Within a timeframe of only 6 weeks, both Docker and Mesosphere both announced Kubernetes support for their container management platforms (Mesosphere and Docker Enterprise Edition). This ‘officially’ concludes the container scheduling contest and rings in the critical phase of the much more important and lucrative container management bake off.
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In a Nutshell: What Does a Container Orchestrator Do?
In short, a container orchestrator absorbs compute, network, and storage resources and leverages them to deploy, load balance, scale, and protect a container cluster based on policy rules. Therefore, the container orchestrator must take care of the following key tasks:
- Deploy, delete, start, stop containers
- Attach storage volumes to containers
- Enforce isolation and security
- Provide networking services required for load balancing, availability, and scalability of apps
Of course, this is a dramatically simplified description of what’s required from a container orchestrator, but it is sufficient for the string of arguments laid out in this post.
And the Winner Is: Kubernetes
Kubernetes -Greek for Helmsman- came out of Google in summer of 2014. Google uses Kubernetes for its Google Container Engine CaaS offering, but today all major players in the industry (RedHat, VMware, IBM, Microsoft, Amazon, and now Docker) support Kubernetes. Google (34%) and Red Hat (15%) are the largest contributors to the Kubernetes open source project today.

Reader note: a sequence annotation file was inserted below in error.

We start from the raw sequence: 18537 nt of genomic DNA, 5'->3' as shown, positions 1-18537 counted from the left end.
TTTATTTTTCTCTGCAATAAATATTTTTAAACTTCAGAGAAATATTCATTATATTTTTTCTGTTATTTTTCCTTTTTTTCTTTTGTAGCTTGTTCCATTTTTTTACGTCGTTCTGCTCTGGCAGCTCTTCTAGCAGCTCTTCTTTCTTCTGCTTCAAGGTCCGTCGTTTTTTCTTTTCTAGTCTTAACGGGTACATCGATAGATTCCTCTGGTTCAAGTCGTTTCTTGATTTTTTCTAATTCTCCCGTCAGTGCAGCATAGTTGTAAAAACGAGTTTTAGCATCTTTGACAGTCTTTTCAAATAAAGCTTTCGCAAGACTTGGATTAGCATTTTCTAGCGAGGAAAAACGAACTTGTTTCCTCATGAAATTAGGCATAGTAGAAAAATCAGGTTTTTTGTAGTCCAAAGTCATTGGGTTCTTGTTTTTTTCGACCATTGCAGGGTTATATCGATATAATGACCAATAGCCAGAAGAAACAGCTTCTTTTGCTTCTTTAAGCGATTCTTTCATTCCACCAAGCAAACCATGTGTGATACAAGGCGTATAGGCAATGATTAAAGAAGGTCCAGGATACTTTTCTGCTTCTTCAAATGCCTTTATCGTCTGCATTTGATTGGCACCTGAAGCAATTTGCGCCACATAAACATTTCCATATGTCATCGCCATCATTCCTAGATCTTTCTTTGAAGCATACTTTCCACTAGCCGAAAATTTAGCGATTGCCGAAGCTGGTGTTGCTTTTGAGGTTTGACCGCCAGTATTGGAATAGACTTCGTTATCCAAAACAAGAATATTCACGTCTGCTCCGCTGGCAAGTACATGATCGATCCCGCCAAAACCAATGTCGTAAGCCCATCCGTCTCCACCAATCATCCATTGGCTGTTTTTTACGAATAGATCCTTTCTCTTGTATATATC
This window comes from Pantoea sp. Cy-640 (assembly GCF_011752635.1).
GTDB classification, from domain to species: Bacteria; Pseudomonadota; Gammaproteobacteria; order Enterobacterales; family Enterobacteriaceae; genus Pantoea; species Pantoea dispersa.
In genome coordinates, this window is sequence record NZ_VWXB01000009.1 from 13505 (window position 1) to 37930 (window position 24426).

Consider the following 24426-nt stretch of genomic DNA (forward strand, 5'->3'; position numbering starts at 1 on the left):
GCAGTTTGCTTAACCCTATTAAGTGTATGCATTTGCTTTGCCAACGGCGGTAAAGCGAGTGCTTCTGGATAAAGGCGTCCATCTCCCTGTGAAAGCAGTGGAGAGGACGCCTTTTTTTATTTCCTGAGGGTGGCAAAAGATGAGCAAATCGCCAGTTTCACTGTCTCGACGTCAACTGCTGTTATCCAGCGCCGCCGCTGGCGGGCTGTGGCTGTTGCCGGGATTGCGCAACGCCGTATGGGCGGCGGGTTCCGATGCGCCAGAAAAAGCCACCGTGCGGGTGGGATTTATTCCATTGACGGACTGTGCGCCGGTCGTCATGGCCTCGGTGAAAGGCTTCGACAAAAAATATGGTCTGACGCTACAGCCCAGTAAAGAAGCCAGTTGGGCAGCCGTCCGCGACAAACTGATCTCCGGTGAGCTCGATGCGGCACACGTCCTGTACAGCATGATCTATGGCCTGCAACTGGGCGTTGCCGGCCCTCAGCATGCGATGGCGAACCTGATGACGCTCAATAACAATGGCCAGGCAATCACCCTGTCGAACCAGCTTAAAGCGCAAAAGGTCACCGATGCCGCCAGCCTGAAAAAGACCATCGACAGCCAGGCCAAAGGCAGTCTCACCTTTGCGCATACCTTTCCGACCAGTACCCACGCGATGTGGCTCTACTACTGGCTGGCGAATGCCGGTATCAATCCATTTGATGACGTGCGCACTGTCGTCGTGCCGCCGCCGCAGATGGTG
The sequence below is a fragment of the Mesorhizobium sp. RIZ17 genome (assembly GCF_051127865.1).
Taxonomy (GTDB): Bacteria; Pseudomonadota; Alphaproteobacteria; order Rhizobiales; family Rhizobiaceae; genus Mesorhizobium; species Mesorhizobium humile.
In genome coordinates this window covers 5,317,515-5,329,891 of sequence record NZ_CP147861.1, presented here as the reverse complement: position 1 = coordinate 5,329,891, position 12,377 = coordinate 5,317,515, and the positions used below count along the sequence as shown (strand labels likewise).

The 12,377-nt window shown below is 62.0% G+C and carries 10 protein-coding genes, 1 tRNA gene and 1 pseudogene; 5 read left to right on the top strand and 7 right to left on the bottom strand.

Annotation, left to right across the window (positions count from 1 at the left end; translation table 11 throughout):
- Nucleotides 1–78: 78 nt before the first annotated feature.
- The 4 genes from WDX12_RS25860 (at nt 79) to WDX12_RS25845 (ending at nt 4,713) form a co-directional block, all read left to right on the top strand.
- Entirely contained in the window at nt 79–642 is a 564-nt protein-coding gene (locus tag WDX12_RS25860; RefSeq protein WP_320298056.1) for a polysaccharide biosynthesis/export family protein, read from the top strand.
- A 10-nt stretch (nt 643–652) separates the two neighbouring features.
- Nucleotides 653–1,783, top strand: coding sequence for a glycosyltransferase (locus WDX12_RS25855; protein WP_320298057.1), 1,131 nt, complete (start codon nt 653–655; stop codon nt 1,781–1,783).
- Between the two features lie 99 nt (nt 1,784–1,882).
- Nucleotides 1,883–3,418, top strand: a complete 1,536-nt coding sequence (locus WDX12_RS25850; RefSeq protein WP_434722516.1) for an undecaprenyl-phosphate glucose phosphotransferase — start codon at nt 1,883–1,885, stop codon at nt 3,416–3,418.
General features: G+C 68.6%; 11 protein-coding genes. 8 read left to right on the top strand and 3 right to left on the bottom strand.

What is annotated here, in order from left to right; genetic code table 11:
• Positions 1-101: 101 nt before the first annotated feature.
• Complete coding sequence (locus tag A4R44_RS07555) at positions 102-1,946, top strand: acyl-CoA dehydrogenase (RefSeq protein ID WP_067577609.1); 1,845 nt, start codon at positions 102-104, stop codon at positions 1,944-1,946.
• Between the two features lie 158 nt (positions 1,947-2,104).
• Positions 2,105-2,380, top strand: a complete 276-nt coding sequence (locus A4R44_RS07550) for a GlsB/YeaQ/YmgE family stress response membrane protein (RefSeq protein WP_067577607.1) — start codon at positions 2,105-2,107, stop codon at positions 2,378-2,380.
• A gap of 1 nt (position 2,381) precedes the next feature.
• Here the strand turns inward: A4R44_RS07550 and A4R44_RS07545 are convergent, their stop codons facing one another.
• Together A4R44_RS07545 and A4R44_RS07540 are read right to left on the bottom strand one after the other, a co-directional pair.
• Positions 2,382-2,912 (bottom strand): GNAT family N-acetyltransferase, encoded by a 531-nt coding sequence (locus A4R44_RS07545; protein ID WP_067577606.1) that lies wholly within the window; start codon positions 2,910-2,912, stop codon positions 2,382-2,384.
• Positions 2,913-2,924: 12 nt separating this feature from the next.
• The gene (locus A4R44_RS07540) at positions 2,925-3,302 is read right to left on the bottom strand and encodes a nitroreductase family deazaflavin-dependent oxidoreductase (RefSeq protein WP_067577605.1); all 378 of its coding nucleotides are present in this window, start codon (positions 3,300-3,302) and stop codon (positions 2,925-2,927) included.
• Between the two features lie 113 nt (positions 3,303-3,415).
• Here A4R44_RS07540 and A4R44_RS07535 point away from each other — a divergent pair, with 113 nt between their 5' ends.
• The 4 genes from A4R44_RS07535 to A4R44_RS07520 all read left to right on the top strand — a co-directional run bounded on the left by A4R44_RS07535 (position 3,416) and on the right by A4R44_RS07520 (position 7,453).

Why Kubernetes Won?
Kubernetes won the scheduler race because of the following key factors, which are mostly non-technical:
- Aura of scalability: As Kubernetes came out of Google, it automatically came with an auro of scalability. Google fostered this auro by offering its own Google Container Engine service based on Kubernetes. From a technology perspective, you could argue that Kubernetes offers better inherent abstraction as Pods (collections of containers that contribute to a specific app or service), not servers, are the unit of scheduling.
- Aura of openness: Google is the only one of the three vendors that does not sell software. This means that customers do not need to worry about parts of Kubernetes becoming closed source and being wrapped into a commercial product.
- More enterprise features built in: The more enterprise features, such as auto-scaling, load-balancing, and secrets-management come with the open source scheduler, the less vendor-lock in there is. This does not mean that customers will manage their own Kubernetes without leveraging a commercial management platform, but it does mean that the more capabilities the open source scheduler has already built in, the more capabilities the customer can move to a different management vendor or CaaS provider without requiring professional services.
Kubernetes Won: How Does it Affect the Customer
The fact that Kubernetes won the container orchestration race would only matter if…
- ...customers had a straight path to using Kubernetes as their stand alone container management system, without spending money on Docker Enterprise Edition, RedHat OpenShift, VMware PKS, IBM Bluemix or any of the other container management platforms. Today, going straight to Kubernetes would not make sense as any savings in license cost would be vastly exceeded by the additional cost for obtaining the staff skills to deploy and operate Kubernetes would.
- ...docker and Mesosphere had been able to leverage their respective schedulers as a competitive advantage for their platforms. With exceptions, this was not the case in the eyes of the customer. If anything, both companies stopped fighting the inevitable win of Kubernetes over their own schedulers too late, unnecessarily losing deals.
Therefore, the standardization on Kubernetes should not have a significant effect on the container management marketplace.
In my next post, we will explore which container management solutions there are on the market place. Of course the upcoming EMA Container Management Buyer’s Guide will drill much deeper into this topic.